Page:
The first UK Rodenticide Stewardship report says there is “considerable work” ahead for all three professional sectors of rodenticide users and that their commitment to the cause is critical for stewardship’s success.
The regime involves pest controllers, farmers, gamekeepers, the rodenticide supply chain and stakeholders and is charged with reducing rodenticide residues in non-target wildlife.
CRRU) chairman Dr Alan Buckle says: “If stewardship achieves its purpose, with compelling evidence that professional rodenticides can be used without unacceptable effects on the environment, the products will remain available for our use. Otherwise, we must anticipate further restrictions on where rodenticides can be used and by whom.”
As a pre-stewardship benchmark, a knowledge, attitude and practice (KAP) survey was conducted independently in 2015. This will be repeated periodically as a key element of the regime’s monitoring process, in conjunction with data on secondary poisoning, point-of-sale monitoring, training uptake, user competence and rodenticide resistance.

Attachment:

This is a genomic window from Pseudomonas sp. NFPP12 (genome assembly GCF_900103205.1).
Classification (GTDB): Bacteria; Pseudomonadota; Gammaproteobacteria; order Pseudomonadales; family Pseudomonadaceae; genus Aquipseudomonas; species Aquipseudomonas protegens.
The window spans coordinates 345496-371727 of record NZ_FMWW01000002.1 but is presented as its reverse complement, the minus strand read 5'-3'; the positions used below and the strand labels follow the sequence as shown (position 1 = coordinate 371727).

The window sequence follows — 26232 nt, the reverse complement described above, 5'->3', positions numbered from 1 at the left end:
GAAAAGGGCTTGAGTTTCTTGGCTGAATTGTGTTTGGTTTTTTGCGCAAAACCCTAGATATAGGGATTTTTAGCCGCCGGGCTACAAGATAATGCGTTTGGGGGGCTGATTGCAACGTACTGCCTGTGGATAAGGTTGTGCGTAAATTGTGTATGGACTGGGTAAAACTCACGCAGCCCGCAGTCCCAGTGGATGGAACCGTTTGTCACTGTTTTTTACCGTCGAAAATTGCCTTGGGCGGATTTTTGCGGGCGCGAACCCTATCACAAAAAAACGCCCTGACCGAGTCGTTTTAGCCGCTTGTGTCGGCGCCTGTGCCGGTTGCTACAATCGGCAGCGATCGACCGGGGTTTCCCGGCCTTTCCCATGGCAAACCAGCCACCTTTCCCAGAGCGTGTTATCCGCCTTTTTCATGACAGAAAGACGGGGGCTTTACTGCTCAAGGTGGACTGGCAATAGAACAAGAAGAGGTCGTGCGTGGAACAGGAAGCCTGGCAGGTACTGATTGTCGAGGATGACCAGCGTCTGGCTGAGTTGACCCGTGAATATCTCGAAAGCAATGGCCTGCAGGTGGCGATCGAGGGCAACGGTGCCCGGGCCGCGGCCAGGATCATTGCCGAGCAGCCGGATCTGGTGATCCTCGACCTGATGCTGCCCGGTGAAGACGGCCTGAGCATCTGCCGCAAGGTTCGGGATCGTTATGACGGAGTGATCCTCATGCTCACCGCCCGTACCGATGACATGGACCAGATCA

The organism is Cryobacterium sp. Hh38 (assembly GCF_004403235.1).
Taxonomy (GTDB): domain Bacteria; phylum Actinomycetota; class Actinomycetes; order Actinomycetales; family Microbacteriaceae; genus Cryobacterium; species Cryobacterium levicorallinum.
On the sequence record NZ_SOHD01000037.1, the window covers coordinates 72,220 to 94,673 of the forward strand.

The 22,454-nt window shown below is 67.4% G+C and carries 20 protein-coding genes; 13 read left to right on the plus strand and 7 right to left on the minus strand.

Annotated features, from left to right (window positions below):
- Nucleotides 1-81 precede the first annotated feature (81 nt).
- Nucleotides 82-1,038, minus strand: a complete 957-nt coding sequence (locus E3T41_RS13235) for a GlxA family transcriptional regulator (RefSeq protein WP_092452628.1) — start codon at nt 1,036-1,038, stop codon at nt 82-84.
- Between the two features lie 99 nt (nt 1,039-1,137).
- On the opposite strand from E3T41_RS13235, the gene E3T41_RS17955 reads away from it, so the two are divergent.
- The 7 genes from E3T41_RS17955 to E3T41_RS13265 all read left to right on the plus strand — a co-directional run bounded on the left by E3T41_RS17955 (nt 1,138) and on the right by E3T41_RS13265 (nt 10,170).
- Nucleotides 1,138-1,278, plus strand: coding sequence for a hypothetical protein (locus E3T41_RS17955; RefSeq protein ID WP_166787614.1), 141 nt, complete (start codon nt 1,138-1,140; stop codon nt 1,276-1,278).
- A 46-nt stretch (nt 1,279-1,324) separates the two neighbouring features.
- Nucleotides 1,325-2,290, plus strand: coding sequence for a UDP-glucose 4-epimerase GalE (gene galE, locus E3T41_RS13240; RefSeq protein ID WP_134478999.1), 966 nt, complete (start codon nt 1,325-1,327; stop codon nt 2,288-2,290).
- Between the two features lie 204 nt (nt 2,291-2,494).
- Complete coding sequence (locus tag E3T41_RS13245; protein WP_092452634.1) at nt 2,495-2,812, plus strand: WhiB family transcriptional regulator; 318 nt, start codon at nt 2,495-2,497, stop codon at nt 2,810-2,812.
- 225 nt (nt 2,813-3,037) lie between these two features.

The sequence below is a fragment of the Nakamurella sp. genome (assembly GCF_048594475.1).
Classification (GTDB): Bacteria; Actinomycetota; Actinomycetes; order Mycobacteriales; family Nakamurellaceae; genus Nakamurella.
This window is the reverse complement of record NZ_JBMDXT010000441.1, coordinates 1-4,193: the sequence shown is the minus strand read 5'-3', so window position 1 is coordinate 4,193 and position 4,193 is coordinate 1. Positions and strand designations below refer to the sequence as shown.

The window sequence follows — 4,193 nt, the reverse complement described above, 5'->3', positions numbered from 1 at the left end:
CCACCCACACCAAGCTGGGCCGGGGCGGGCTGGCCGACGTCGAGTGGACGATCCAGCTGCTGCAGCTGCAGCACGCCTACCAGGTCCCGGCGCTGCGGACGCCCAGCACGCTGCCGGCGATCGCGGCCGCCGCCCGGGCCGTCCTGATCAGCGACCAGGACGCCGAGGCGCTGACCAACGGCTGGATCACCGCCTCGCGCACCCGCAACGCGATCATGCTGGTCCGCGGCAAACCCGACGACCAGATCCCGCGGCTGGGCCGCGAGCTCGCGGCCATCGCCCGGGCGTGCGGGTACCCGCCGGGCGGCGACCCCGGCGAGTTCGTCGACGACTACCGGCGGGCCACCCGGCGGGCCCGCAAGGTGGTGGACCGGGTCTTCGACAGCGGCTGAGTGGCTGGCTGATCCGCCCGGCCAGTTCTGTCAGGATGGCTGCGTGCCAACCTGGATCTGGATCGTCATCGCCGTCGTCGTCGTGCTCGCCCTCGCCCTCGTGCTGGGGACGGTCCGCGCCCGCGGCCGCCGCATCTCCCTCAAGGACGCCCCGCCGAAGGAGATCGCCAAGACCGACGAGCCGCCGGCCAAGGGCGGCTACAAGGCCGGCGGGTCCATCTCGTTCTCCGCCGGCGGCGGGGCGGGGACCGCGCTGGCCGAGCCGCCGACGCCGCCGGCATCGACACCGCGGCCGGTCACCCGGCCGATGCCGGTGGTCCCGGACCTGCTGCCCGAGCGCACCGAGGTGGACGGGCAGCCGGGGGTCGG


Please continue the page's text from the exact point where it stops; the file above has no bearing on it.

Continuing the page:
Highlights from the 2016 annual report include:
- Publications: Code of best practice for rodent pest management; detailed guidance on permanent baiting; updated environmental risk assessment guidelines with client service pro-forma.
- Proof of competence: Audit of certifications/qualifications; review of farm assurance schemes for equivalence to certification of competence.
- Product regulation: Orderly and timely transition from old scheme to new one based on ‘stewardship conditions’ product labels.
- Point of sale: Procedures to check purchaser competence at outlets supplying professional rodenticide products for use outdoors.
- Surveys: 2015 KAP; baseline of rodenticide residues in barn owl livers, and breeding parameters in selected owl populations.
The report can be downloaded from www.thinkwildlife.org where details of the UK Rodenticide Stewardship Regime are also available.
Image: PelGar International